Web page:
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Wood-Mizer’s German 'eco-office'
Committed to environmentalism, Wood-Mizer has created an ecological setting at a brand new German centre.
Just what does 'to love nature' mean?
If it reflects your own values then thoughts about taking care of nature become instinctual and fulfilment follows.
Certainly, from its beginnings Wood-Mizer's environmental concern has been demonstrated as rather more than its familiar slogan. Wood-Mizer continually puts such ideas into practice. The narrow band blade technology of wood cutting is a case in point, distinguishing itself with unbeaten economy. The narrow cut of about two millimetres permits more valuable lumber and less sawdust from each log. Result: we use less wood to get the same quantity of boards and more trees stay standing in the forests.
Furthermore, there are many European examples of Wood-Mizer owners basing their business on the renovation of old timbers. Ancient boards and beams get a second life and end customers get considerable pleasure. Subsequent generations will savour satisfaction from not only saving resources but also of preserving the artifacts of their forbears.
With this in mind it is worth looking at Wood-Mizer's German branch and the building and restoration practices which went into it…
Wood-Mizer in Germany
In 2009 Wood-Mizer GmbH, located in the small village of Schletau, celebrated its 15th anniversary. Klaus Longmuss has managed it since 1994.
As a young man Klaus worked as a woodcutter in Sweden and after marrying Kirsten the couple settled in Germany in the ancient house built by Kirsten’s great grandfather Heinrich Brusch in the late 19th century. Already experienced in wood and the processing of it, he bought a Wood-Mizer mobile sawmill and began his own contract sawing service.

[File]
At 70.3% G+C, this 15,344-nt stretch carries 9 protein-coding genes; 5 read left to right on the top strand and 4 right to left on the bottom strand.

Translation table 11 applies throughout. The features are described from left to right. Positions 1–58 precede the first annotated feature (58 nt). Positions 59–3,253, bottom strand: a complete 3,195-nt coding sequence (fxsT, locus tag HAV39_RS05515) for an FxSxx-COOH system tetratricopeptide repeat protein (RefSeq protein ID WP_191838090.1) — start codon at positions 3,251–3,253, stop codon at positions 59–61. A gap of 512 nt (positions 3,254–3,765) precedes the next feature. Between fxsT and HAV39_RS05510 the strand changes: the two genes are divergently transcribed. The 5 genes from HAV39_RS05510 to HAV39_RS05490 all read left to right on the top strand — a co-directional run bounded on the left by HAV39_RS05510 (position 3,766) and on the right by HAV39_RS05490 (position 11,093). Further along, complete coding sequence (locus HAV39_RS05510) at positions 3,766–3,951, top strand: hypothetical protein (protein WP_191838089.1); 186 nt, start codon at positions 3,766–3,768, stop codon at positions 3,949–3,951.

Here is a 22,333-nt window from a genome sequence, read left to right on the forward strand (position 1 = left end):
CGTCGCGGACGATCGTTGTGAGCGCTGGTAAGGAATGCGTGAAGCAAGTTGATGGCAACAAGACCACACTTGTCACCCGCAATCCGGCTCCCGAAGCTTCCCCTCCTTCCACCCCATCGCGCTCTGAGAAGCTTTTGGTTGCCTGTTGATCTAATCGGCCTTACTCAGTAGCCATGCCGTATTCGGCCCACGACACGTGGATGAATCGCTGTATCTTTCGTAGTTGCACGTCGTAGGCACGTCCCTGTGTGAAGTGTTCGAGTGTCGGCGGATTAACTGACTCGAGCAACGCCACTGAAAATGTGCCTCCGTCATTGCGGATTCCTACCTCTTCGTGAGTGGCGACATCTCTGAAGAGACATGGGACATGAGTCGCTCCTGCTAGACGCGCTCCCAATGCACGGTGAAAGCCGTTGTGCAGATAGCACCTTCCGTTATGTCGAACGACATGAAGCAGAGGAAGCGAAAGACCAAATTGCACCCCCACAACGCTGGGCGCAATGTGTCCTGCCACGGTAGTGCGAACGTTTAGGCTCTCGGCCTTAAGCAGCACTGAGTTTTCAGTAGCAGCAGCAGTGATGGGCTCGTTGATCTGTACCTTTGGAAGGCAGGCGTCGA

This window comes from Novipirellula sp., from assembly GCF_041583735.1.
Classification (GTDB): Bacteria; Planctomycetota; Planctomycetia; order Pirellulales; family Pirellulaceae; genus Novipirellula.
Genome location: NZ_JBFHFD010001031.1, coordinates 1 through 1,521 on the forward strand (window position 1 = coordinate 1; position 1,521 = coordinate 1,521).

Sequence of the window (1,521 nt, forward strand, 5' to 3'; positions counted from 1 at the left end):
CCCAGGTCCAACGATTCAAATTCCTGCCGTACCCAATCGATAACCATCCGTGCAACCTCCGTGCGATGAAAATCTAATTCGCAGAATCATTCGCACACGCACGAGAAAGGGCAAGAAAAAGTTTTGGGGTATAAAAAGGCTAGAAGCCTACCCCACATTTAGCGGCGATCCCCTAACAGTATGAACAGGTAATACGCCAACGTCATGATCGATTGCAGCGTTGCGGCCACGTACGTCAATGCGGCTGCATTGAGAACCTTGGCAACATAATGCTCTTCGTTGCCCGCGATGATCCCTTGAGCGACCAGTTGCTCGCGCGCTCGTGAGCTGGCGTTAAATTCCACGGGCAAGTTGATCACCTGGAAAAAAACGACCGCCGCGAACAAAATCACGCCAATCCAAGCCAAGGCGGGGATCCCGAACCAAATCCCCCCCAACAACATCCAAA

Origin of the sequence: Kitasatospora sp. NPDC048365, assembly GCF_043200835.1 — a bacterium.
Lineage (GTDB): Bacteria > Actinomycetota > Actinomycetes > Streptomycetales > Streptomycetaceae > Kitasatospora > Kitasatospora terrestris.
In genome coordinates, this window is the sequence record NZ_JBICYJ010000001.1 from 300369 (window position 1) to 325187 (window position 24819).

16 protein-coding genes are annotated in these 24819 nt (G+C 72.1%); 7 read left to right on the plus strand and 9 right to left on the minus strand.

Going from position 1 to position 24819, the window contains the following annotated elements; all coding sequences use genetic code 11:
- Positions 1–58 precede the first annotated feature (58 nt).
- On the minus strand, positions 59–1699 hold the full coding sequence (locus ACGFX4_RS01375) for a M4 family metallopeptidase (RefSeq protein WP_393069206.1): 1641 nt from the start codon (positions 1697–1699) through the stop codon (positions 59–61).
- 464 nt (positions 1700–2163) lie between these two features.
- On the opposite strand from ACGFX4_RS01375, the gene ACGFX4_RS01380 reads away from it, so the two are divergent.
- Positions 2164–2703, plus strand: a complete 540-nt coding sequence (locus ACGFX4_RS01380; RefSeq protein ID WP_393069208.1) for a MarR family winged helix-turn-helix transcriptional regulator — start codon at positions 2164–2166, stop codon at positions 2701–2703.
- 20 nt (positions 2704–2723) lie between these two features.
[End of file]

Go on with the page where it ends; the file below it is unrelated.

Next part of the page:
The Longmuss family grew alongside their business. Klaus and Kirsten now have four daughters, Mara 21 and Enya 18 are students studying respectively, economics and psychology at university. Josi 15 and Zoe 11, are stil l at school.
In 1994 Wood-Mizer asked Klaus to head the company’s German branch and since then many of the company's innovations have been tried and tested there. The first European Re-Sharp centre that provides Wood-Mizer sawmillers with properly sharpened and set blades started at Schletau. The agents network that operates in Germany, Austria, Switzerland, Holland and Denmark was initiated there. Sawmill sales grew to 300 units per year and the branch soon needed more space.
Historic house renovated
In summer 2005 Klaus's Wood-Mizer branch bought the old building next to the Longmuss house.
"This is a typical 1860 farmhouse. The exterior is in the characteristic Niedersachsen (Lower Saxony) style which we all admire", explains Klaus.
"Our own house and many in the vicinity are similar.
"So we wanted to preserve the heritage it represents, a sentiment much appreciated by the villagers", he adds.
The old, timbered house is made from bricks, with cross bars. As in many nineteenth century farmhouses, animals lived on the ground floor with the household above.
150 years later Klaus faced quite a task. The exterior of the building had to remain the same whilst restored and the office interior needed to meet modern communications and comfort requirements.
"The renovation and refit took 2-1/2 years. It was fascinating: creating the project, discussing the details and then carefully converting our ideas into reality," Klaus explains.
Sometimes the project demanded novel solutions. One cross arm on the façade was disfigured and sadly had to be replaced with a new one. But in an example of Wood-Mizer's aim of perfection, our German colleagues did not simply remove the offending beam and put a new one in its place.
"We decided to maintain the beam's curved form," says Klaus.